The ‘missing’ attendance register : The Tribune India

The ‘missing’ attendance register

The ‘missing’ attendance register

Photo for representational purpose only. - File photo



Sanjeev Gandhi

AS a college teacher, I have always been reluctant to take the roll call in every period. The class strength is large in government colleges and it takes several minutes to complete this exercise. But I always try to keep the students’ attendance register up to date as an incident taught me an important lesson.

When I joined this profession, one of my senior colleagues advised me that paperwork must be completed in any government job, otherwise one might get into trouble. But some of my colleagues were casual about maintaining the attendance records. The presence or absence of students was generally marked in staff rooms. One of my seniors’ register usually remained blank. One day, the college principal asked all teachers to update the attendance registers and submit them in the office the next day, which was the last day of the session. That afternoon, everyone was busy in the staff room marking ‘P’ and ‘A’ in the columns. The senior, who had not bothered about the register, did not seem perturbed. He went to the principal and told him that his register was complete but it had gone ‘missing’. According to him, he had left it in the staff room the previous afternoon but could not find it now. What could the principal do except order the peon to help the teacher in searching for the register! The peon tried to find it, but in vain. And it was presumed that the register was lost.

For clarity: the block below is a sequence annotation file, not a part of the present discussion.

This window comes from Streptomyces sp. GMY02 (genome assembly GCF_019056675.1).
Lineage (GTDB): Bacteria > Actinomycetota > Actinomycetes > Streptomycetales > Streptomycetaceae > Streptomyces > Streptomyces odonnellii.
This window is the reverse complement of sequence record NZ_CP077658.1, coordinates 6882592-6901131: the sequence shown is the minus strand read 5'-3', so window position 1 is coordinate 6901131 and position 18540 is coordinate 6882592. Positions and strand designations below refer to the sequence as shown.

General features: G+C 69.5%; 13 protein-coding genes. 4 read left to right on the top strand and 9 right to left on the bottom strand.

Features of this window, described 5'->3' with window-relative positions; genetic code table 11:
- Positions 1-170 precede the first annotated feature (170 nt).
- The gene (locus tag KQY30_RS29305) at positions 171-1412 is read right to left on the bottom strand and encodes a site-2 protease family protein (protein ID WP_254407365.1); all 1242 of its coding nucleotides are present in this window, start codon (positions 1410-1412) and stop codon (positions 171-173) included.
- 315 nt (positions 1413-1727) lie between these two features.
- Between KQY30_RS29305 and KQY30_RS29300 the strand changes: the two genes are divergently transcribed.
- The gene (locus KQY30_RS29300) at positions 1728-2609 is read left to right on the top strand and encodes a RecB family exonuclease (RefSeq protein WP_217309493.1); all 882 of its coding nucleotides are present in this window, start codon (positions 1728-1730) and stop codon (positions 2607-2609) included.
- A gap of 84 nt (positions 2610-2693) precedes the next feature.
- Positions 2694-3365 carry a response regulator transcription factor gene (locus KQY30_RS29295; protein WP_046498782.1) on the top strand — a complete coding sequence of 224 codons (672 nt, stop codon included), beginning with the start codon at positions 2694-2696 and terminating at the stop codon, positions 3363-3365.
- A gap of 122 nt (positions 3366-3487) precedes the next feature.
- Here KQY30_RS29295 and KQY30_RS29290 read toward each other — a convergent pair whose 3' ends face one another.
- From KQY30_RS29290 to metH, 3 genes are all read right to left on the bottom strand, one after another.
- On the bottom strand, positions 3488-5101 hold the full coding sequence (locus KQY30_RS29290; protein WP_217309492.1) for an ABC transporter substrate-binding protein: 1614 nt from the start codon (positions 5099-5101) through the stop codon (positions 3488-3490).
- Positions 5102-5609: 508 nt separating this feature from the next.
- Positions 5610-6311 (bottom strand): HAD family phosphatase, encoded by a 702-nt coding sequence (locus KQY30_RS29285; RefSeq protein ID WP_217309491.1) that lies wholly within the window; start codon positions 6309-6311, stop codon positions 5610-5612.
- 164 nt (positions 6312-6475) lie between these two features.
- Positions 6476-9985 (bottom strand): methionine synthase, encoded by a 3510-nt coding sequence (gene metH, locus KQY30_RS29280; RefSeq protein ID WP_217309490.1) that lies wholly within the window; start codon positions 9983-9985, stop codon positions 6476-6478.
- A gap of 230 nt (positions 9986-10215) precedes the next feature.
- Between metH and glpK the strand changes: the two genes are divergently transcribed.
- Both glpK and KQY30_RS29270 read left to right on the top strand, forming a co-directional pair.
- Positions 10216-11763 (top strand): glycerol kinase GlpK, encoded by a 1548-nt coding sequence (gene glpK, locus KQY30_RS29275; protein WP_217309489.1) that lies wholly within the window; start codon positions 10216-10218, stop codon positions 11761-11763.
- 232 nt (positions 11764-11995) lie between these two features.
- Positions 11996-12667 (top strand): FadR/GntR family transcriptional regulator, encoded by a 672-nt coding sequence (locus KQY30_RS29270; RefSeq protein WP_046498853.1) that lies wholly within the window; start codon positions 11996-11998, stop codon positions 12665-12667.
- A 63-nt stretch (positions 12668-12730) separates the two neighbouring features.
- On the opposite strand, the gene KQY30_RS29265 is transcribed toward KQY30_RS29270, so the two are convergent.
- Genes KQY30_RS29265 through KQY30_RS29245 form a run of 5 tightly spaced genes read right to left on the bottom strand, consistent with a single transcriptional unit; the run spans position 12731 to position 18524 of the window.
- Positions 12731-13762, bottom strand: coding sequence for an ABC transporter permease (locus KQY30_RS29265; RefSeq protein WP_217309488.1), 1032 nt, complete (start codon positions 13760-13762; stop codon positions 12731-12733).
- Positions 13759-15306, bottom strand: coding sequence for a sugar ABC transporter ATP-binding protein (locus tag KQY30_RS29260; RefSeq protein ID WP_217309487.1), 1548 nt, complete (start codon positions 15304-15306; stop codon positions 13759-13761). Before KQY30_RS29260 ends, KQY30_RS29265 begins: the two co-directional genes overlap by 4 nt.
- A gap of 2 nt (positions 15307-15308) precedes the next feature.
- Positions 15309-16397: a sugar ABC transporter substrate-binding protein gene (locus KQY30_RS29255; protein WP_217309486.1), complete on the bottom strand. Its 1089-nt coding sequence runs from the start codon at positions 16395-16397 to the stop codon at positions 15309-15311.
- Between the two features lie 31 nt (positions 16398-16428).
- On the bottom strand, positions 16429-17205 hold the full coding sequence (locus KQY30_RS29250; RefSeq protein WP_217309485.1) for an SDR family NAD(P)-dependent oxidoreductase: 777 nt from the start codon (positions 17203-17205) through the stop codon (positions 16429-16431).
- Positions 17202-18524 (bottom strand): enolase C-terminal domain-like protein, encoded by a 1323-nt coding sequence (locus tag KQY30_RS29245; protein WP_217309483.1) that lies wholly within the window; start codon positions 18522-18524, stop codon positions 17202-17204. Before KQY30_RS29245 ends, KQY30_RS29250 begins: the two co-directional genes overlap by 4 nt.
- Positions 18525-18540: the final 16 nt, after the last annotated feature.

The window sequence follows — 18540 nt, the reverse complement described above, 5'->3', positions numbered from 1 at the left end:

A few days after the incident, a staff meeting was convened. Though the matter was not on the agenda, the principal started talking about attendance registers. He said some teachers were very careless and made excuses to evade their responsibility. When a teacher sought an elaboration, he looked at my senior and asked if he maintained a record of students’ attendance. The teacher answered in the affirmative. At this, the principal opened a drawer and pulled out a soggy register. Its pages were blank.

The truth came out. A villager had spotted something clinging to his buffalo’s back when it came out of the village pond. It turned out to a college register, which someone had tried to dispose of by throwing it into the pond. Performing his civic duty, the villager had visited the college and handed it over to the office. When it was checked, the clerk found that the register was that of my senior and the matter was brought to the principal’s notice.

The revelation was met with peals of laughter at the meeting. The teacher in question was embarrassed. I realised that one can’t escape one’s duties and responsibilities and it’s better to carry them out in time to avoid cutting a sorry figure.

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